English words of Arabic origin
English and the world
English is a rich language. Its lexicon has a multitude of words from different origins. In fact, English has evolved through centuries open to the influence of other civilizations, other cultures. Now it has become a global language, influencing in its turn other languages with such an amazing speed. Everywhere in the world languages borrow from English words that enrich their lexicon. But English was and I hope, is still, a language that is open to other cultures and civilizations. The following are examples of English words of Arabic origin. They have been introduced to the language through various periods of time.
English words of Arabic origin
الطوب aṭ-ṭūb, the brick.
أميرالبحار amīr al-bihār, “commander [emir] of the seas”, a title in use in Arabic Sicily and continued by the Normans in Sicily as admiralius maris, and adopted successively by Genoese and French. An English form under King Edward III (14th century) was “Amyrel of the Se”. Insertion of the ‘d’ was doubtless influenced by allusion to common Latin “admire”
الخوارزميal-khwārizmī, a short name for the mathematician Muhammad ibn Mūsā al-Khwārizmī. The appellation al-Khwārizmī means “from Khwārizm”.
al-jabr, completing, or restoring missing parts. The mathematical sense comes from the title of the book al-kitāb al-mukhtaṣar fī ḥisāb al-jabr wa-l-muqābala, “The Compendious Book on Calculation by Completion and Balancing” by the 9th century mathematician al-Khwarizmi.
قندي qandi, sugared.
قُطْن qutun = cotton. Entered the Romance languages in the mid-12th century and English a century later.
from French hasard, probably through Spanish from Arabic الزار al-zār, the dice. “The original sense was certainly a game of dice.”
جرة jarrah, earthen vase.
ليمون līmūn, citrus fruit
مخازين makhāzin, storehouses. In the West, the original meaning of storehouse evolved to arsenal, and then receptacle for storing bullets. (Crossref arsenal in this list.) A magazine in the publishing sense of the word started out meaning a storehouse of information about military or navigation subjects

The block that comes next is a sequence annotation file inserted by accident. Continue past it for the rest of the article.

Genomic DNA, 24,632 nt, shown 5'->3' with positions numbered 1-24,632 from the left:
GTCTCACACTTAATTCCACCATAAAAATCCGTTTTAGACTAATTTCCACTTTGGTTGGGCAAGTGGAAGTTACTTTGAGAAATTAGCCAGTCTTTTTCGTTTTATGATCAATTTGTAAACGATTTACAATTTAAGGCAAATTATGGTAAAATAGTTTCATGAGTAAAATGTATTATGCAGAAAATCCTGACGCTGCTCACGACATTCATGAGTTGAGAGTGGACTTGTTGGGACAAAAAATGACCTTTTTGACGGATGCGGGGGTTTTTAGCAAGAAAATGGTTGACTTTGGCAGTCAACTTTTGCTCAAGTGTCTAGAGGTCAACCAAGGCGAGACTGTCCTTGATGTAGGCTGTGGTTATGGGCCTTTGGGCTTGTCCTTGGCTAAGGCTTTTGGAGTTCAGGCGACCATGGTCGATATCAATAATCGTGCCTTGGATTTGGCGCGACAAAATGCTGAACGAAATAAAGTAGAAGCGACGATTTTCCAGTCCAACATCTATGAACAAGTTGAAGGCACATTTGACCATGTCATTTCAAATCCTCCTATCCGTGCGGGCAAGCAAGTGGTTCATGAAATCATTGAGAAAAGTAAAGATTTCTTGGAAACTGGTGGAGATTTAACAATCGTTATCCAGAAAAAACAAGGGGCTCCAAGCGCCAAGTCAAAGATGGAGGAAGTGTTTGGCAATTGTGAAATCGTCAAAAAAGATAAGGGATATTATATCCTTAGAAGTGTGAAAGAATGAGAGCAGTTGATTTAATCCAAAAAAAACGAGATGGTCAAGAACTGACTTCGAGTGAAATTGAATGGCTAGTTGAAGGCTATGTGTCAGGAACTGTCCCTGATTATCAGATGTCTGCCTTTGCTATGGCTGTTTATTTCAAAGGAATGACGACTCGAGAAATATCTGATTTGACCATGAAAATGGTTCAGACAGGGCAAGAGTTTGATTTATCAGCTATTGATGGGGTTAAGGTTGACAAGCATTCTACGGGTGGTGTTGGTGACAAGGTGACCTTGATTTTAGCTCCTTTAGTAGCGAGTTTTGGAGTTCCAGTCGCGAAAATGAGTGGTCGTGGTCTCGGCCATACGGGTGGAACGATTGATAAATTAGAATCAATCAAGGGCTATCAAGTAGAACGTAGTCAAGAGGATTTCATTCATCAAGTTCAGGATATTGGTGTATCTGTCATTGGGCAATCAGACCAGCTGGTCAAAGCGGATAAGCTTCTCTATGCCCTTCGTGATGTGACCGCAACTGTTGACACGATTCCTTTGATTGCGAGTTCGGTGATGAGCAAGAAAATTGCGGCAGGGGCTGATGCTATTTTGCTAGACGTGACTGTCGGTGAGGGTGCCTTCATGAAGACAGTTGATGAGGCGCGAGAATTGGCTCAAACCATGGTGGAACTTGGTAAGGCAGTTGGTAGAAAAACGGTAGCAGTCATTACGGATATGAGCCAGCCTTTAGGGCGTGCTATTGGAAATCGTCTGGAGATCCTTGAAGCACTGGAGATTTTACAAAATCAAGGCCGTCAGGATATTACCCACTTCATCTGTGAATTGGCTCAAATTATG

نظير naẓīr, the point of the sky opposite the zenith (crossref zenith in this list). Naẓīr literally means the complement or counterpart.
راحة rāhat, palm of the hand.
from Swahili safari, journey, in turn from Arabic: سفر, safar.
صفة suffah, a sofa, a couch or bench.
سكّر sukkar, sugar
تعريف taʿrīf. Arab root meant a notification.
سمت الرأس samt ar-ra’s, zenith, vertex. Origin in texts of Astronomy in medieval Islam.
More english words of arabic origin can be found in wekipedia
Clash of civilizations?
These words have become part and parcel of English. This shows how civilizations can contribute to the richness of each other. Bridges that at a certain time have been demolished (or some want to be demolished) kept the flow of communication steady which just reminds us that we are human beings that instead of destroying each other in a presumable “clash of civilizations”, should, instead, work for the improvement of ties and bonds of respect and mutual understanding. The differences between cultures and civilizations – that may appear to be a hindrance towards such goals to some – are, to my mind, the essence upon which we can build a better future for our kids.